Freelance Freedom by N.C. Winters is a webcomic about one man trying to make it as a freelancer.
Many designers stumble into the web industry from a fine arts background. Working commercially is a natural progression for artists – not only does it make for a reliable income, but you have the pleasure of making something useful for a wide audience. Furthermore, both art and design draw on many of the same concepts and we artist/designers are often able to incorporate our art skills into designs and illustrations.
Sometimes, however, the inspiration behind creating original artwork is missing from the design process, especially when cranking out content-managed websites or banner campaigns. A return to artistic roots often becomes an unavoidable want, and for me, such an instinct meant deciding to paint thirty portraits in three weeks during a trip back home. What surprised me was how much I discovered portrait painting could actually make me a better graphic designer.
One of the great problems of being a freelancer is the solitude. It’s difficult at times to sit in front of your keyboard and do what you’ve got to do without any human interaction. There’s no water cooler to talk around, no office gossip to catch up on and no one else to fill you in on what happened on last night’s episode of The Family Guy. The other issue is that renting a traditional office space is expensive, but without one, some clients may think that your business is unprofessional.
The solution to both problems is a coworking facility. The concept is pretty simple: Put together a group of people who all freelance, rent out a desk for a low price, put in shared facilities such as a conference room and receptionist, and you’re good to go. This keeps the costs down for renters, gives you a professional environment to meet clients and provides human interaction. It’s the best of all worlds, right?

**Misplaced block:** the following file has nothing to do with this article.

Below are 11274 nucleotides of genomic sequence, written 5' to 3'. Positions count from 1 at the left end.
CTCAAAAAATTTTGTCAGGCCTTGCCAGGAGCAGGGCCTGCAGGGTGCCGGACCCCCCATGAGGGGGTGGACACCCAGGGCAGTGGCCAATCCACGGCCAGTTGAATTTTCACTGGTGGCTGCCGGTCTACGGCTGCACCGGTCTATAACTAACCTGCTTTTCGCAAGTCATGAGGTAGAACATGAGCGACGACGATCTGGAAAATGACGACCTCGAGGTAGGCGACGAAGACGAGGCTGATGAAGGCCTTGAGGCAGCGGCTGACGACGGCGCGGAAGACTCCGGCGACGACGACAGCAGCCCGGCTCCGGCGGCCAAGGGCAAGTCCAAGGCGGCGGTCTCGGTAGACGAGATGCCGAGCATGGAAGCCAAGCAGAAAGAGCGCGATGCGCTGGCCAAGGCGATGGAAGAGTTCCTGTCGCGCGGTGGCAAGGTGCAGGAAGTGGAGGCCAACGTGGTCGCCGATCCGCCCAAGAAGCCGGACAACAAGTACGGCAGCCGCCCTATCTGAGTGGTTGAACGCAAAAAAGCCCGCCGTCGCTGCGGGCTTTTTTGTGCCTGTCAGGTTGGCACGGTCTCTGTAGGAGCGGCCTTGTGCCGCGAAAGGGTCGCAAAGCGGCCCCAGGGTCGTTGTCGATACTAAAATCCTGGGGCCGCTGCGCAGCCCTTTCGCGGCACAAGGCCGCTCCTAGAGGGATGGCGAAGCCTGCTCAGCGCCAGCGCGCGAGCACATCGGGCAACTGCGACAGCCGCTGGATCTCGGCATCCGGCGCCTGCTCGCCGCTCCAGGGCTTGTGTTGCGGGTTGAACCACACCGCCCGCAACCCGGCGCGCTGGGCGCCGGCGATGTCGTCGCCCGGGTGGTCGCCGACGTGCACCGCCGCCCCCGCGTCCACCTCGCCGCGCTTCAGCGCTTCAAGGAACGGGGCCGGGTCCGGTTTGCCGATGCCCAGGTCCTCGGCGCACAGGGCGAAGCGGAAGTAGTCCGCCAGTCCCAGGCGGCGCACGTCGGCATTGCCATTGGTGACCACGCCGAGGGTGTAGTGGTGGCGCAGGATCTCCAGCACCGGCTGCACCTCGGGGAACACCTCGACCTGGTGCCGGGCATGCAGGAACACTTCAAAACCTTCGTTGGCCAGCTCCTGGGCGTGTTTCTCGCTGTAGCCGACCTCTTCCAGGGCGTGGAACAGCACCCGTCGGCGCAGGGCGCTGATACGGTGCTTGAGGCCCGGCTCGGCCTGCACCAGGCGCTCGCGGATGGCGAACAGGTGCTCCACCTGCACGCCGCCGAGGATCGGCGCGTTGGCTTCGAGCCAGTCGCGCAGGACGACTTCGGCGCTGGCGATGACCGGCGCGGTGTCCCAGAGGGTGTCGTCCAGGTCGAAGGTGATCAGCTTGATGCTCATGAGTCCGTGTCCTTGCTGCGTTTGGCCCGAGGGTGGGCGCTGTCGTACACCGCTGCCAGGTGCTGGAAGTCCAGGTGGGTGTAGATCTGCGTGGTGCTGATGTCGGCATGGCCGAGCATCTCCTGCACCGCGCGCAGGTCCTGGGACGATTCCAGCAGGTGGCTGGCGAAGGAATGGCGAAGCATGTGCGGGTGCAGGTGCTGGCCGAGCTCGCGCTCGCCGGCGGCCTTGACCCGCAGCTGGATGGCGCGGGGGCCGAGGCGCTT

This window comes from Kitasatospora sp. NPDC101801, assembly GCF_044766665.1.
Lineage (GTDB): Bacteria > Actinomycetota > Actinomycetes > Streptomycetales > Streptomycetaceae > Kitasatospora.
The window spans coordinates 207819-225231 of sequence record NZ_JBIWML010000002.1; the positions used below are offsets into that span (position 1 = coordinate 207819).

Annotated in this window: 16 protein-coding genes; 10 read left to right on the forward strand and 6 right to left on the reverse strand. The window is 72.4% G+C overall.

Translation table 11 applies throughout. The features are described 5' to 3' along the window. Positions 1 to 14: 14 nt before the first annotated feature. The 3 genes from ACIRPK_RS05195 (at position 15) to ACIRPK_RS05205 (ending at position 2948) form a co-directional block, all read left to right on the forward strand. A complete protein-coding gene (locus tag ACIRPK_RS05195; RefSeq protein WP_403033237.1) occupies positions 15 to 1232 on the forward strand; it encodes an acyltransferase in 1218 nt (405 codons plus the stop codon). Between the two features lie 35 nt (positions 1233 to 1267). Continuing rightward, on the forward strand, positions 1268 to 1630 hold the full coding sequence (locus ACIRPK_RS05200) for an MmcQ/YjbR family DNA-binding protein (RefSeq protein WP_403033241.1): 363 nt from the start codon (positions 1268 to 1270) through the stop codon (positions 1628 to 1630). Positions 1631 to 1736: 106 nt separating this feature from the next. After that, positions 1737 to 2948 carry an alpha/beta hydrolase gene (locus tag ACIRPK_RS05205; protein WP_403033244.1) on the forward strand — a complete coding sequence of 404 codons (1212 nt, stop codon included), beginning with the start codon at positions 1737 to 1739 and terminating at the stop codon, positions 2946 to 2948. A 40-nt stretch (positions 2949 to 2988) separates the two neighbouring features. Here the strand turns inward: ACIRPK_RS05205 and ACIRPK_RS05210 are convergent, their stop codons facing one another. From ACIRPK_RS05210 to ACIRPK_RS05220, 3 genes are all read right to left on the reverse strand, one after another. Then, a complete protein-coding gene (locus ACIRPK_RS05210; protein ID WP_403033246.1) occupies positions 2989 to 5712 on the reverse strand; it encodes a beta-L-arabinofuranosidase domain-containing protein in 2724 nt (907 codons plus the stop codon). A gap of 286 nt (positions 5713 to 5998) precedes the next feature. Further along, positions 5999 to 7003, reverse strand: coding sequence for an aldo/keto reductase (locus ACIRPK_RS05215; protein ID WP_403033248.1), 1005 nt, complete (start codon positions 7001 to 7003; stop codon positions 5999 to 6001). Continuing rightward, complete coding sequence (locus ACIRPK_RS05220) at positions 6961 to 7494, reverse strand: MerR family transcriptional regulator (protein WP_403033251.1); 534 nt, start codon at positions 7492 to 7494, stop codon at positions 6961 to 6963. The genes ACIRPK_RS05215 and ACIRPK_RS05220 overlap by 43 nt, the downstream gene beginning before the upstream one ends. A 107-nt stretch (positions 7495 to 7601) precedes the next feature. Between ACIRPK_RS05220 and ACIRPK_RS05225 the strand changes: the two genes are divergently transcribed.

For the most part, yes, there are many benefits to coworking. But just like Luke and the Force, there is also a dark side to coworking, which is something you should be aware of before entering into any agreement. With that in mind, let’s take a look at the good and the bad components of coworking.
Do you want an artistic freelance business name? Or an effective freelance business name?
Naming a business is an exciting proposition, full of promise and possibility. But before choosing The Stardust Corporation to christen your freelance business, the savvy freelancer should follow proven tips before heating up the branding iron.
Your freelance business identity may well be the most important marketing tool that you have. It is certainly the first (and possibly the only) point of contact for prospective clients. It is up to you to select a name that creates opportunities rather than eliminates them. Continue reading…
When I hear the term minimalist, I think of zen and balance, as well as simplicity.
As you develop your freelancing portfolio and career, one of the keys of long-term success is simply to keep a balanced lifestyle, which often boils down to a minimalist approach to life and work.
Within the context of freelancing, minimalism is removing distractions; clearing the desk (and mind) of anything that isn’t needed to get the job done.
After enough time in the industry, it’s easy to pick up activities and habits that simply take away time from meaningful activities. The following is a guide to minimalist freelancing and your start to a more balanced career. Continue reading…
At Envato Studio we have to ensure we’re always moving fast. It helps us support our community of service providers and continually optimise their opportunity to earn online. To do that we use the agile software development principles, ensuring we are able to react quickly and make the changes we need with a minimum of fuss.
Thanks to the internet, reaching prospective clients has never been easier.